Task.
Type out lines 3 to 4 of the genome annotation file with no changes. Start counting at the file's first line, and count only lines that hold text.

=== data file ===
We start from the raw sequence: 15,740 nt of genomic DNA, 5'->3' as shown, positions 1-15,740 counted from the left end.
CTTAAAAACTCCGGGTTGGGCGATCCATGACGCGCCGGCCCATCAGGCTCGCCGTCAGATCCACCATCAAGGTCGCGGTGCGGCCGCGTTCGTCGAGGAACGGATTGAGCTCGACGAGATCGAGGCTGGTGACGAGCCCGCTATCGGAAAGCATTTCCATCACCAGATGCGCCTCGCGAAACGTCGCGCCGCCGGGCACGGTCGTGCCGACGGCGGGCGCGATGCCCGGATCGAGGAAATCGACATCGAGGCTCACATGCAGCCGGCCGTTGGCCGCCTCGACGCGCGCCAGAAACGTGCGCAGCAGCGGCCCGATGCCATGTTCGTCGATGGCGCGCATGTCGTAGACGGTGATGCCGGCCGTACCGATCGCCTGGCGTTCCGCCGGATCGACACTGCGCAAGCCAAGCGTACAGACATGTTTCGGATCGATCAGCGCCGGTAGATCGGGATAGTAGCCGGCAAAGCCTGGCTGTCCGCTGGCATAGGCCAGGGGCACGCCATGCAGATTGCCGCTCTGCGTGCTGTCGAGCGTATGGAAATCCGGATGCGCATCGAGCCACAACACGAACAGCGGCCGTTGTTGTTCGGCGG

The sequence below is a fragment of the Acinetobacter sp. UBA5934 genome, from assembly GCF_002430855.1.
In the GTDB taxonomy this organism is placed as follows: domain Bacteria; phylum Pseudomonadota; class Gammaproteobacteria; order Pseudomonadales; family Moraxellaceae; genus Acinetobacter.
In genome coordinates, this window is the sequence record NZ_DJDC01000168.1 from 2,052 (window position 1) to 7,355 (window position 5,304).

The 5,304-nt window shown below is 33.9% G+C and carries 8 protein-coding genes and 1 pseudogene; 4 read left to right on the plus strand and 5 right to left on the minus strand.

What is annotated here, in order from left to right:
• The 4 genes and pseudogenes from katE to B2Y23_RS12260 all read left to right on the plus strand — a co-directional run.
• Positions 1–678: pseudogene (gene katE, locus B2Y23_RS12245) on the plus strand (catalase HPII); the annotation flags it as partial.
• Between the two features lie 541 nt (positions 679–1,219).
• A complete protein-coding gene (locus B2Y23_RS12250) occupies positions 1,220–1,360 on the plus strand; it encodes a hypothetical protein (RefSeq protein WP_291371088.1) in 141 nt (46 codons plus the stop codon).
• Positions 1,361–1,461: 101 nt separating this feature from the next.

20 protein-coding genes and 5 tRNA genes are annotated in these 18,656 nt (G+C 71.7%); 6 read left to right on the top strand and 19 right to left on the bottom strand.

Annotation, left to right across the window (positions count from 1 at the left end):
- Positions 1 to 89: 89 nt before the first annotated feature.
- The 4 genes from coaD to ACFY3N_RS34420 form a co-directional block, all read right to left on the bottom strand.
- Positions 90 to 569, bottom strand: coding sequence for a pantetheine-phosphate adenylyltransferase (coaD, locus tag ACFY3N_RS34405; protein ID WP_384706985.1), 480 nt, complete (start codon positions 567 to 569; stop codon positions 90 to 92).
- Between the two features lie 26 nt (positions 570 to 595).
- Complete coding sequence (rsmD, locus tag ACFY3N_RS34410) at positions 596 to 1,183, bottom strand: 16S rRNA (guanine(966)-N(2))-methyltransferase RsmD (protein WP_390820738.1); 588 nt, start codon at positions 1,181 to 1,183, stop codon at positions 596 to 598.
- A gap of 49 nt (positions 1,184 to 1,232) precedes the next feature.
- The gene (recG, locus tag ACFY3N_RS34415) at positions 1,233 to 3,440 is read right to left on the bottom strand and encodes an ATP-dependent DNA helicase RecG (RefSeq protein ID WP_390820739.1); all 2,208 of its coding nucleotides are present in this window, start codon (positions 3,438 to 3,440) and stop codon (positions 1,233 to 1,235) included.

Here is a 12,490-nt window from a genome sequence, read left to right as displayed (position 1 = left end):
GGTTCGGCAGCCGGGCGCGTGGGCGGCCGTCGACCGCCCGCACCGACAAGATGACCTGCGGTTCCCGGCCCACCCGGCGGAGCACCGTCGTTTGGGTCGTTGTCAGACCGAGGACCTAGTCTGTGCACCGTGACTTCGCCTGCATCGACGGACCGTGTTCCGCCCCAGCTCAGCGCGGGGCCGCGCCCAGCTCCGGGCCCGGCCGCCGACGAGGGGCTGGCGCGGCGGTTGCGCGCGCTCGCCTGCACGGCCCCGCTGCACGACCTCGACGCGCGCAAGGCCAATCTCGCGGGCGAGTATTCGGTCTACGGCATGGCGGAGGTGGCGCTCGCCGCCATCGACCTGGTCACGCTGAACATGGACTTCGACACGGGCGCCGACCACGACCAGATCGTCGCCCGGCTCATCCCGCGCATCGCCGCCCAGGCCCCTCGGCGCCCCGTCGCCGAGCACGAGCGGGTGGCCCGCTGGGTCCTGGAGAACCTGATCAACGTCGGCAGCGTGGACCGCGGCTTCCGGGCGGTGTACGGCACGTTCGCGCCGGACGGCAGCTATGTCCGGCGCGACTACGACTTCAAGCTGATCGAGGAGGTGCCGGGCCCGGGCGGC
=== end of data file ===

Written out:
The sequence below is a fragment of the Acinetobacter sp. UBA5934 genome, from assembly GCF_002430855.1.
In the GTDB taxonomy this organism is placed as follows: domain Bacteria; phylum Pseudomonadota; class Gammaproteobacteria; order Pseudomonadales; family Moraxellaceae; genus Acinetobacter.